In June 2012, Central Vermont Public Service Corporation (CVPS) and Green Mountain Power merged in Vermont. Benefits for ratepayers included $144 million used towards savings and efficiencies in the first 10n years, as well as $21 million to create $46 million in benefits through investment in energy efficiency. One major issue in negotiating the merger was whether the $21 million should be directly refunded to customers, or instead invested in energy efficiency. Understanding that investments in energy efficiency would provide greater benefits to ratepayers than rebates, the Vermont Public Service Board’s final order allotted all $21 million to energy efficiency on the condition that every dollar invested in efficiency shall provide at least two dollars in ratepayer benefits.

What energy efficiency benefits does the Exelon and Pepco merger offer?

Since each state has separate approval authority over the merger, the energy efficiency benefits vary by state. In New Jersey, the settlement agreement includes $15 million in energy-efficiency savings for customers, and in Maryland, the settlement agreement with the counties includes $57.6 million to be invested in energy efficiency programs in the two counties and through the public service commission.  Commissions in Delaware and Washington D.C. have yet to approve the merger, but proposed concessions for Delaware include $2 million for energy efficiency programs for low-income customers. As of yet, the concessions in Washington D.C. do not directly mention funds to be used specifically for energy efficiency.

What potential does energy efficiency have in utility mergers?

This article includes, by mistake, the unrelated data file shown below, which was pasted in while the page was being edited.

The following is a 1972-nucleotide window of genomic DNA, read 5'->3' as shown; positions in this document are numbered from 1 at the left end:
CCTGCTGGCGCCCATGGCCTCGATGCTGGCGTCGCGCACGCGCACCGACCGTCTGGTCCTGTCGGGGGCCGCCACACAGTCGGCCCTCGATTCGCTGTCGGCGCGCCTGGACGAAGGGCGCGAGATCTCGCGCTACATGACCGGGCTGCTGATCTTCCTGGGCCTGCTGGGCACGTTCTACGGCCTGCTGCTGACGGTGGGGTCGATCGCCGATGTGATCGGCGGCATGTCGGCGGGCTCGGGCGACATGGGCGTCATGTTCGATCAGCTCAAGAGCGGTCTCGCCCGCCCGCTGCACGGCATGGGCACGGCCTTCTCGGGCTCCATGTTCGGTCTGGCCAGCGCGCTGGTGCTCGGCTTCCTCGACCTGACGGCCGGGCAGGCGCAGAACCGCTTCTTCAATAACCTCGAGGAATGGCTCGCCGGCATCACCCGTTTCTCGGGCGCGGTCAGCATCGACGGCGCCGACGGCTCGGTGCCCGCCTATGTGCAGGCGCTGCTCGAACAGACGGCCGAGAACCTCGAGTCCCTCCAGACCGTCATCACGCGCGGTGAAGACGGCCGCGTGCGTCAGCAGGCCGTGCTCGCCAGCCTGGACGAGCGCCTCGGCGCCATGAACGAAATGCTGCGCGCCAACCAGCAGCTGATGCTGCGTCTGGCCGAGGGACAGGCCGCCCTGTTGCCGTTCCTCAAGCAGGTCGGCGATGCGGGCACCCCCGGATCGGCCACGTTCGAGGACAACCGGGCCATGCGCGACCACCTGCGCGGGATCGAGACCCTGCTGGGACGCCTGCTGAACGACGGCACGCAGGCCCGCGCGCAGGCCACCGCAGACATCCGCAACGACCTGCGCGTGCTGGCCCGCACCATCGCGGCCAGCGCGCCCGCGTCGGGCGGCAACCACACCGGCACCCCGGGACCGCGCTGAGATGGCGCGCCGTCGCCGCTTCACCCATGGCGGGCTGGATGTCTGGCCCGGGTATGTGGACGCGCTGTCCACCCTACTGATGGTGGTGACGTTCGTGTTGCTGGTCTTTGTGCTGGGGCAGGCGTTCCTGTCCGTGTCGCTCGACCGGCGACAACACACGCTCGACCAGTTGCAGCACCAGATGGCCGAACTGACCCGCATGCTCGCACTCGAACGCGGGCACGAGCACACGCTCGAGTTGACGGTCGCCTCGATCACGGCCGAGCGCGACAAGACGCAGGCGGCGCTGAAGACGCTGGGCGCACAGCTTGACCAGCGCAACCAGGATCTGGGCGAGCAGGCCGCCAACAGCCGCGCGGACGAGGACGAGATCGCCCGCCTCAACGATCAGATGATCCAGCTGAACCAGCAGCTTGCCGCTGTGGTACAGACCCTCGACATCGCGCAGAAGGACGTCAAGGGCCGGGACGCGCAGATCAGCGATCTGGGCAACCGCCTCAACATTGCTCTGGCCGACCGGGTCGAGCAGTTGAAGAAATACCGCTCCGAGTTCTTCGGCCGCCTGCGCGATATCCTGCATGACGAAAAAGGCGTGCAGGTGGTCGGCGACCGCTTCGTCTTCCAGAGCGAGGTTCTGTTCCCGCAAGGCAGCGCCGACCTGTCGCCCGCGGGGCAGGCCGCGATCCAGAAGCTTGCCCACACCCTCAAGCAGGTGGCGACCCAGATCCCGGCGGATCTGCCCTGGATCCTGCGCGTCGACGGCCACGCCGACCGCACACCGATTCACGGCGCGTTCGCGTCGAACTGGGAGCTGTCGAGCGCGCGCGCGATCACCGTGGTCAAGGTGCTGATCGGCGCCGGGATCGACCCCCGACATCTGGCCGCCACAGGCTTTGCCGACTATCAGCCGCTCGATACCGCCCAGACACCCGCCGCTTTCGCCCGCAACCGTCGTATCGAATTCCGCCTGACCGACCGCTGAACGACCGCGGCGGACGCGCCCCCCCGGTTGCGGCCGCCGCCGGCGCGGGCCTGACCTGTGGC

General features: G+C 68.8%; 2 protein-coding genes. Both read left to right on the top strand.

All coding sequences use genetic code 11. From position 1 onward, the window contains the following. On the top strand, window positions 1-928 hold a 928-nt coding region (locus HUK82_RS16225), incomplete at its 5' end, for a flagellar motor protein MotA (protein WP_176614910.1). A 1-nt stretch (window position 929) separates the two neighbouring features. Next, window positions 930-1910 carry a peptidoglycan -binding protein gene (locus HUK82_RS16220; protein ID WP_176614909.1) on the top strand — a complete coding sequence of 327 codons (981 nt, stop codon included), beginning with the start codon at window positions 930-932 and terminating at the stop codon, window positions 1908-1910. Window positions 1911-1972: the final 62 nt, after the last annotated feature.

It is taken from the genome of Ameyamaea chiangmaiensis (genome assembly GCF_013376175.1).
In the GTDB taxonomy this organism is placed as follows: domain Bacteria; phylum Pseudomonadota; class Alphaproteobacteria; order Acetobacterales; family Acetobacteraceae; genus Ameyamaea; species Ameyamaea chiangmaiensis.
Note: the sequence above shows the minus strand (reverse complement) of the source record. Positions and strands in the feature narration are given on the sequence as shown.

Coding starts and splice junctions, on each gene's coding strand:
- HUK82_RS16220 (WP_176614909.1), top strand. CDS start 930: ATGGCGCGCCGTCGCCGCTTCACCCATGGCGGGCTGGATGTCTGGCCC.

In regards to the pending Exelon and Pepco merger, Commissions, staff, and consumer advocates should consider all factors, but should strongly encourage settlement proposals that allot funding for energy efficiency. Energy efficiency is currently the lowest-cost energy resource compared to both non-renewable and renewable resources (see Lazard chart).

Additionally, although the exact rates vary by state and program, energy efficiency provides more savings benefits than the costs invested. The savings benefits range from New Jersey, where every ratepayer dollar invested in energy efficiency resulted in $1.30 to $1.40 of benefits, all the way to Washington D.C., where $18 million invested in 2014 will result in over $100 million in lifetime savings (this is $5.56 in benefits for every ratepayer dollar put in!).  The chart below details the benefits of efficiency investments within the affected states.




Commissions in Delaware and the District of Columbia are faced with a unique opportunity to encourage merger discussion that provide ratepayer benefits in the form of increased funding for energy efficiency.  This is of particular importance in Delaware, which last summer enacted landmark legislation to enable the state’s first-ever ratepayer funded efficiency programs.  These programs would benefit greatly from funding that allows them to ramp-up immediately, and reach for goals that are on par with others in the region.  A recent study published by the Delaware Department of Natural Resources and Environmental Control has identified the potential for efficiency investments to provide over $2 billion in net lifetime economic benefits—if programs ramp up aggressively enough to reach their full potential. 

In summary, using mergers as a means for encouraging investment in energy efficiency is an economically beneficial option, especially compared to direct refunds, which do much less in the long-term for customers. Mergers provide a unique opportunity to gain significant funds for investing in energy efficiency and we urge state commissions, consumer advocates, and utilities alike to recognize the ratepayer benefits than can be drawn from such an investment.


[1] Delaware Department of Natural Resources and Environmental Conservation.  Study of Potential for Energy Savings in Delaware. (September 2014) Page 7.
[2] Public Service Commission of Maryland.  The EmPOWER Maryland Energy Efficiency Act STANDARD REPORT OF 2014. (March 2014) Page 23.
[3] DC Sustainable Energy Utility.  “District’s Investment in Energy Efficiency Paying Big Dividends” (November 2014) 
[4] New Jersey Office of Clean Energy.  Evaluation of New Jersey’s Clean Energy Programs.  (September 2012)  Page 3.